c) Tissue perfusion: Regional tissue hypoperfusion is a common manifestation in many critically ill patients. Systemic hemodynamic changes can have an adverse impact on tissue perfusion, resulting in decreased delivery of hydrophilic drugs by blood to the capillary. This impaired delivery to tissues can limit the efficacy of the drug at the site of action, especially for non-central organs and peripheral tissues [19,20].
a) Liver enzyme activity: Disease states found in the ICU may affect the activity of metabolic enzymes . Alterations in CYP450 activity may result in prolonged or reduced therapeutic effects of parent compounds, an increased load of toxic metabolites, or a delayed response of prodrugs that require hepatic enzymes to become pharmacologically active. In severe burns, the activity of the CYP450 enzyme system can be significantly decreased .
b) Hepatic blood flow: Disease states and therapies can alter hepatic blood flow, impairing the hepatic clearance of drugs with high extraction ratios. During severe sepsis and septic shock, for example, cardiac output may increase (early stage) or decrease (late stage), leading to disturbances in hepatic blood flow . In the setting of cirrhosis, hepatic blood flow can be substantially decreased as a result of intrahepatic and extrahepatic portalsystemic shunting. The use of medications in the ICU may also have an impact on hepatic blood flow. Vasopressors, such as norepinephrine, epinephrine, and phenylephrine, have been shown to reduce hepatic blood flow, which is thought to be induced by adrenergic-mediated vasoconstriction of the hepatic artery and portal vein. Conversely, vasodilators, such as nitroglycerin and nitroprusside, can increase hepatic blood flow by reducing hepatic vascular resistance [24,25].
The understanding of the pharmacokinetics in the critical patient is of vital importance, being the pillar of this understanding the patient and providing adequate care and management. The cornerstones of intensive care management are the optimization of the patient’s physiology, the provision of advanced organ support, and the identification and treatment of underlying disease processes. The study by Mohd et al, informs us of one of the therapeutic approaches that must be taken into account in critically ill patients, which is antibiotic therapy, although over the years bacterial resistance has been increasing in antibiotic therapy approaches. They have also been modified depending on the type of resistance. Therefore, even more care and special attention should be given to critical patients. There is little evidence that demonstrates the efficacy of antibiotic therapy in critically ill patients, so experts recommend administering the highest tolerated antibiotic therapy dose through alternative dosing strategies, considering the combined use of multiple antibiotics, which are rationally optimized, particularly when early course of infection in critically ill patients. (24).
This study is supported by the work carried out by Snehal et al, when reporting the multi-organ changes that can occur in critically ill patients, such as capillary leak, increased cardiac output and altered protein levels that can have profound effects on the volume of distribution and clearance of antibacterial agents directly or indirectly affecting pharmacokinetics and pharmacodynamics. Therefore, they recommend optimizing and seeking new dosing and administration strategies in order to adapt to the pharmacokinetics of the critical patient individually and thus increase antibacterial exposure. (25).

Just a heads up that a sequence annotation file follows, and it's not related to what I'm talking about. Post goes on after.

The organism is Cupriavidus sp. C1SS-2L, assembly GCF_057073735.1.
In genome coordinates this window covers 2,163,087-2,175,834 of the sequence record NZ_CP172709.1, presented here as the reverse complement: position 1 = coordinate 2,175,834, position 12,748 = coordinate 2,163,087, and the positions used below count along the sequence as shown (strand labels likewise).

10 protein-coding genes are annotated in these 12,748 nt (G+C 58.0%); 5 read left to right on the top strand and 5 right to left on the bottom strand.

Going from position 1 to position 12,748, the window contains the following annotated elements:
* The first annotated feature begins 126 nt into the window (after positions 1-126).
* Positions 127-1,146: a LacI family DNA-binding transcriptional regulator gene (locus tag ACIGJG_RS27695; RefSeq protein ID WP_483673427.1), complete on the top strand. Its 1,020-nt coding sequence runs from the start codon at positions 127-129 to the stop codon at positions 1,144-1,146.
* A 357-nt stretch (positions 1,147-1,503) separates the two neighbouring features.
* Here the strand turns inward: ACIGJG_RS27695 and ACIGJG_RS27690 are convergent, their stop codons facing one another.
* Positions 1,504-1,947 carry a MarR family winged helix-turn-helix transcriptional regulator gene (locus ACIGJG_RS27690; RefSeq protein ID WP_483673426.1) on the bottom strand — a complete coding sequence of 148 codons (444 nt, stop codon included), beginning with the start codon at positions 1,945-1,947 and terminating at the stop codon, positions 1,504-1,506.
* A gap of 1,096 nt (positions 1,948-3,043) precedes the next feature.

These studies confirm the changes that occur in the critically ill patient, so their dosing schemes should be optimized individually, although studies are still needed to verify the optimization of antibiotic therapy in the critically ill patient. A strength of the current study is the methodology implemented, regarding the literature search, and steps in the selection of relevant articles, quality assessment, and data extraction. However, this study has several limitations, which should be taken into account before reaching a conclusion, among these are the little evidence from the analysis of clinical trials that demonstrate the efficacy of pharmacotherapy when optimizing doses in critically ill patients, Therefore, more studies are needed to answer these questions.
The understanding of the pharmacokinetics in the critical patient is of vital importance, being the pillar of this understanding the patient and providing adequate care and management. Despite the regular use of medications for critically ill patients, overall data is limited regarding the impact of critical illness on pharmacokinetics. Table 1 shows the main pharmacokinetic changes that can occur in critically ill patients. The cornerstones of intensive care management are the optimization of the patient’s physiology, the provision of advanced organ support, and the identification and treatment of underlying disease processes. With regard to antibiotic therapy in the critically ill patient, it is necessary to optimize the dosage and improve the route of administration of the critically ill patient in order to have greater antibacterial exposure.
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Received Date: December 06, 2022
Published: February 22, 2023
Address for correspondence
Cindy Paola Cerro Martinez, Gynecologist, Universidad Libre, Colombia; https://orcid.org/0000-0001-9915-1789
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How to cite this article
Cindy Paola CM, Said Samir SS, Francisco Alberto RL, Jorge Andrés MS, Carlos Jose CH, et. al. Pharmacokinetics in Critically Ill Patients, What Changes?. 2023- 5(1) OAJBS. ID.000549.